Pype Hayes Bonfire Night event to drop bonfire due to cuts
The only council-run Bonfire Night event in Birmingham will be held without a bonfire this year to save money, the council has said.
Birmingham City Council said it cost £30,000 to hold the bonfire in the city's Pype Hayes Park.
It said there would still be a firework display and fun fair on Guy Fawkes Night but there would be no bonfire.
Historian Carl Chinn said the origins of the council-run bonfire event was to help increase public safety.
The University of Birmingham professor of community history and BBC WM presenter said: "In the 1950s and 1960s the council made a big push to put on organised bonfires to reduce private bonfires as part of a safety campaign. Pype Hayes is the result of that.
"Bonfire Night is exactly what it says on the box, you can't have bonfire night without a bonfire," he added.
About 30,000 people attend the annual bonfire and fireworks display in the park, which is free.
West Midlands Fire Service said from a safety perspective, where possible, it encouraged people to attend officially-run public displays.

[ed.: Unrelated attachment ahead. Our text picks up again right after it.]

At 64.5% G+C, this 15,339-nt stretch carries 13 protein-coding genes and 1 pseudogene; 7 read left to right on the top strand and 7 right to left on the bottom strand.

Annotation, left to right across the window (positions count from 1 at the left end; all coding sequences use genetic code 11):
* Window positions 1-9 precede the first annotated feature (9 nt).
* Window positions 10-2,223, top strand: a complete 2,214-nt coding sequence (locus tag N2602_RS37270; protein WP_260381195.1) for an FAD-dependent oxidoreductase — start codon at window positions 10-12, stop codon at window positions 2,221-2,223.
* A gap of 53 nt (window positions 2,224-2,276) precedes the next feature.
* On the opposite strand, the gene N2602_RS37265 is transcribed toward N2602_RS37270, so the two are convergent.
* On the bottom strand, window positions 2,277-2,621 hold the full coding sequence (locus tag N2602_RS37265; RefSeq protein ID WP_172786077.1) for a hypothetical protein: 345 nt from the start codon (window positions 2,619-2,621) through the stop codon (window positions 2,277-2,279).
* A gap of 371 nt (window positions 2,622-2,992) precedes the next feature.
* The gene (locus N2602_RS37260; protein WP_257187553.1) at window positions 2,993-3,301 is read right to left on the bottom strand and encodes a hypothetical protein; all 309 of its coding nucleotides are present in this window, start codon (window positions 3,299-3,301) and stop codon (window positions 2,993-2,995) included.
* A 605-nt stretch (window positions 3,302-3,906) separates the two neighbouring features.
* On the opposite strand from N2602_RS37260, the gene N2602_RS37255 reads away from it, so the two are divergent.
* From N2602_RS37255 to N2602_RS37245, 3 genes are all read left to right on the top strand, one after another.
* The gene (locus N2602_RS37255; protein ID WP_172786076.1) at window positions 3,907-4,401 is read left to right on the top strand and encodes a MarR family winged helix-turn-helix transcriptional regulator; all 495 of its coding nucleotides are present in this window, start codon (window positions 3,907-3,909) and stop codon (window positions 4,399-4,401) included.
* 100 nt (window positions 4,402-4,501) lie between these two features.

City councillor Lynda Clinton, Labour Tyburn ward, said: "We still need road closures, still need park and ride, still need policing.
"If the city still needs to pay for the event, we might as well have the bonfire."
First Wordsley scout leader Gary Brant said: "This is absolutely ridiculous. The kids will never understand why there is no bonfire at a bonfire display night.
"When we put on our own event we build the bonfire on the day that way we can check what is in it as we go along. You don't need to X-ray it or anything."
The Conservative and Liberal Democrat-run city council said the fireworks posed a greater safety issue than the bonfire and was the reason it was still providing a public fireworks display.
In a statement the city council said: "The firework spectacular and funfair will go-ahead this year and this continues to be a major free event in our calendar.
"The display has been safeguarded against the backdrop of a £212m savings target and as a consequence there will be no bonfire this year.
"But we are confident the Pype Hayes event will once again be a big success attracting families from across the city."